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What's the difference between a file descriptor and file pointer?

If I open file like this:

FILE *fp = fopen("mr32.txr","r");

then fp is file pointer or file descriptor? What is difference between them?

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marked as duplicate by Andrew Marshall, therefromhere, CyberSpock, Carl Norum, martin clayton Nov 19 '11 at 11:44

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3 Answers 3

up vote 3 down vote accepted

fp is a FILE pointer

File pointer:

  1. It is high level interface
  2. Passed to fread() and fwrite() functions
  3. Includes buffering,error indication and EOF detection,etc.
  4. Provides higher portability and efficiency.

File descriptor:

  1. Low/Kernel level handler
  2. passe to read() and write() of UNIX System Calls
  3. Doesn't include buffering and such features
  4. Less portable and lacks efficiency

based on this link

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It's a pointer to a FILE structure, if that's what you're asking. A file descriptor is an integer. The FILE structure and its related APIs are part of the C standard. File descriptors and their related functions are not. In practice you can use either set of functions interchangeably, though there are some notable differences in default behaviour here and there. You can read the man pages to figure out which functions take which sort of parameters. On systems that have file descriptors, you can usually use the fdopen(3) function to get a FILE structure from an open file descriptor and fileno(3) to go the other way.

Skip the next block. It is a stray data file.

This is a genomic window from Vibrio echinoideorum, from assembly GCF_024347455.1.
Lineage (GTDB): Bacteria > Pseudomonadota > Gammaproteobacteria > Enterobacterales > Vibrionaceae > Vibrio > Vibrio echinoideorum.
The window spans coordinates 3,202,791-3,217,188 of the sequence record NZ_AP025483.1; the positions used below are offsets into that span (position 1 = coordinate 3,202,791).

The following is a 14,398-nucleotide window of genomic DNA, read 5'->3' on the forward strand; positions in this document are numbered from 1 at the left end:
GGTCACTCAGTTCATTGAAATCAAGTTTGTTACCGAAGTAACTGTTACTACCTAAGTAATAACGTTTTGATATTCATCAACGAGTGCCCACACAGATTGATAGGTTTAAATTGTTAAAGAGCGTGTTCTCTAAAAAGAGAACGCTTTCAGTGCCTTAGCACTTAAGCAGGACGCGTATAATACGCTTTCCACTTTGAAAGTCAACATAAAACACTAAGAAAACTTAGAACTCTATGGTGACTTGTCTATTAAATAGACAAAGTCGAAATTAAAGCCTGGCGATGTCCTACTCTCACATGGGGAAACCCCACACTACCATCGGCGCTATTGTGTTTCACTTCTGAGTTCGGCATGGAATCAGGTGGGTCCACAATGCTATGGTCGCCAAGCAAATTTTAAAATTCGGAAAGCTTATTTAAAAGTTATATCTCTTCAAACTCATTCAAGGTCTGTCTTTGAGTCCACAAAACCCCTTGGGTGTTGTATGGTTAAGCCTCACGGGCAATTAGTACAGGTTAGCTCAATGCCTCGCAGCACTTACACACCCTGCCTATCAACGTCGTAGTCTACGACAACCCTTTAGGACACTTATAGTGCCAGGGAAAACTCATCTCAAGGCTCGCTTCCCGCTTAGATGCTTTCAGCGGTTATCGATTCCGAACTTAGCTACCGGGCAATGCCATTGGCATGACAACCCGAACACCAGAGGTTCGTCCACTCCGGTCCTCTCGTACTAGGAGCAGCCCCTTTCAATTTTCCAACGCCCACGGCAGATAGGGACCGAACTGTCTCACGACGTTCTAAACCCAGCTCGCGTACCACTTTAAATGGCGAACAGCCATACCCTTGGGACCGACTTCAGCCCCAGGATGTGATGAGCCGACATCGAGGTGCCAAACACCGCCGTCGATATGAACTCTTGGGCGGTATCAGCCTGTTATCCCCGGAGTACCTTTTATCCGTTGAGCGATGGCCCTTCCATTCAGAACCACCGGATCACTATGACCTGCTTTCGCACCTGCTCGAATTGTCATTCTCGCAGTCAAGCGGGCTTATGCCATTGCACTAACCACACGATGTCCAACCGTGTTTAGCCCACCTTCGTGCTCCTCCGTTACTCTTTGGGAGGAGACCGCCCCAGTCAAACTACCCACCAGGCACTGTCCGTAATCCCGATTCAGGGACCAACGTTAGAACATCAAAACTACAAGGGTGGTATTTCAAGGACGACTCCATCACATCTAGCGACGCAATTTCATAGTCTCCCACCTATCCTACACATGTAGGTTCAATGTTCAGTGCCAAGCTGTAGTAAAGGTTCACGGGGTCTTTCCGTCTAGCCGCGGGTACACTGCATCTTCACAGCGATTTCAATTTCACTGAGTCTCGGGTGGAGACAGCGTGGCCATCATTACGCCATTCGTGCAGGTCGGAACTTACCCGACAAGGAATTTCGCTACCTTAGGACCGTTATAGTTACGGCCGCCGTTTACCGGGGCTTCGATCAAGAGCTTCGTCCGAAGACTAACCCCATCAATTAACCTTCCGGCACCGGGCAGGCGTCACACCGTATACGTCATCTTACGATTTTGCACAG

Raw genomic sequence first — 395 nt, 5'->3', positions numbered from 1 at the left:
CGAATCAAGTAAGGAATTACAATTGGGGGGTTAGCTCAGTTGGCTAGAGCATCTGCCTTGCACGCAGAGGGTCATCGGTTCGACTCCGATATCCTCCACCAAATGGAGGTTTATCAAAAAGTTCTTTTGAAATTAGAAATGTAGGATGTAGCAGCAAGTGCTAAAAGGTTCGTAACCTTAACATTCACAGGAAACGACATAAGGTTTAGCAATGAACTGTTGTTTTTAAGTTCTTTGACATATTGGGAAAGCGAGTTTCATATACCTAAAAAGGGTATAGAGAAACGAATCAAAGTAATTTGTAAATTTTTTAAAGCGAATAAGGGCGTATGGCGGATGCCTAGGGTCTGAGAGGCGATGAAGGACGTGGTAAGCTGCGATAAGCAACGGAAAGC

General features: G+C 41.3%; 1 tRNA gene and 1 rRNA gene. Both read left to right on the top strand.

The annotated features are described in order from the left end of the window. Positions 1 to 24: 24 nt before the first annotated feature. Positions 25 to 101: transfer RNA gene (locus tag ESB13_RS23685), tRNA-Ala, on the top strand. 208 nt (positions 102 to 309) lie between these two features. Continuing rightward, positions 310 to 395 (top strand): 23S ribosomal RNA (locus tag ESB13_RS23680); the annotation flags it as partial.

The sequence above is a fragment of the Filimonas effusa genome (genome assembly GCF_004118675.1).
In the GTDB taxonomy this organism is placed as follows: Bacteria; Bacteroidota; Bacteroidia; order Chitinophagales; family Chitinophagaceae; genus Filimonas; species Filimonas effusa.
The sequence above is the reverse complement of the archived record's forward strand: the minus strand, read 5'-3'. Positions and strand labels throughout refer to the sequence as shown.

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It's worth noting that FILE is an opaque pointer (the memory it points to is meaningless to the code using the interface.) It's also worth noting that POSIX open returns a file descriptor. –  John Chadwick Nov 19 '11 at 4:41
    
And worth noting that fdopen creates a new FILE object (which needs to be closed, and upon closing which the file descriptor is also closed), while fileno simply returns the existing file descriptor underlying a FILE. –  R.. Nov 19 '11 at 5:03

FILE is a struct that contains information about the file, including the file descriptor.

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